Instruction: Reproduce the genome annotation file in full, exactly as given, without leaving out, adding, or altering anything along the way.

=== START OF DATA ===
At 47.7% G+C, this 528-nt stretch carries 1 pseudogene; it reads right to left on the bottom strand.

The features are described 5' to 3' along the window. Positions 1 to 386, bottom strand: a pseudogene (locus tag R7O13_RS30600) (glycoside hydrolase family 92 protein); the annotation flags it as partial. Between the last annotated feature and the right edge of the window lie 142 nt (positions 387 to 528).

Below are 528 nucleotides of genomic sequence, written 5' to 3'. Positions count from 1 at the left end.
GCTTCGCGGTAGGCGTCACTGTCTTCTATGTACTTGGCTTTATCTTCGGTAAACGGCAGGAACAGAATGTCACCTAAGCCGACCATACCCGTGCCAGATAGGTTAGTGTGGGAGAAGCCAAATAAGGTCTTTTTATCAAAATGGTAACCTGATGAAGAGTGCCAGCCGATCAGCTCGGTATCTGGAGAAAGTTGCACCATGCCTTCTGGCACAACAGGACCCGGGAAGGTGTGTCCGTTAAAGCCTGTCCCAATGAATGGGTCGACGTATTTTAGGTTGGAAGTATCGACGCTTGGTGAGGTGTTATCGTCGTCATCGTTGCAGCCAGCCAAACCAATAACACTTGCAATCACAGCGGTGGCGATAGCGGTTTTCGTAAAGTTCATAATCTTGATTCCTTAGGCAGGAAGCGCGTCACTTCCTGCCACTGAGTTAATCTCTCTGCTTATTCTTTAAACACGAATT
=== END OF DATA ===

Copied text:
At 47.7% G+C, this 528-nt stretch carries 1 pseudogene; it reads right to left on the bottom strand.

The features are described 5' to 3' along the window. Positions 1 to 386, bottom strand: a pseudogene (locus tag R7O13_RS30600) (glycoside hydrolase family 92 protein); the annotation flags it as partial. Between the last annotated feature and the right edge of the window lie 142 nt (positions 387 to 528).

Below are 528 nucleotides of genomic sequence, written 5' to 3'. Positions count from 1 at the left end.
GCTTCGCGGTAGGCGTCACTGTCTTCTATGTACTTGGCTTTATCTTCGGTAAACGGCAGGAACAGAATGTCACCTAAGCCGACCATACCCGTGCCAGATAGGTTAGTGTGGGAGAAGCCAAATAAGGTCTTTTTATCAAAATGGTAACCTGATGAAGAGTGCCAGCCGATCAGCTCGGTATCTGGAGAAAGTTGCACCATGCCTTCTGGCACAACAGGACCCGGGAAGGTGTGTCCGTTAAAGCCTGTCCCAATGAATGGGTCGACGTATTTTAGGTTGGAAGTATCGACGCTTGGTGAGGTGTTATCGTCGTCATCGTTGCAGCCAGCCAAACCAATAACACTTGCAATCACAGCGGTGGCGATAGCGGTTTTCGTAAAGTTCATAATCTTGATTCCTTAGGCAGGAAGCGCGTCACTTCCTGCCACTGAGTTAATCTCTCTGCTTATTCTTTAAACACGAATT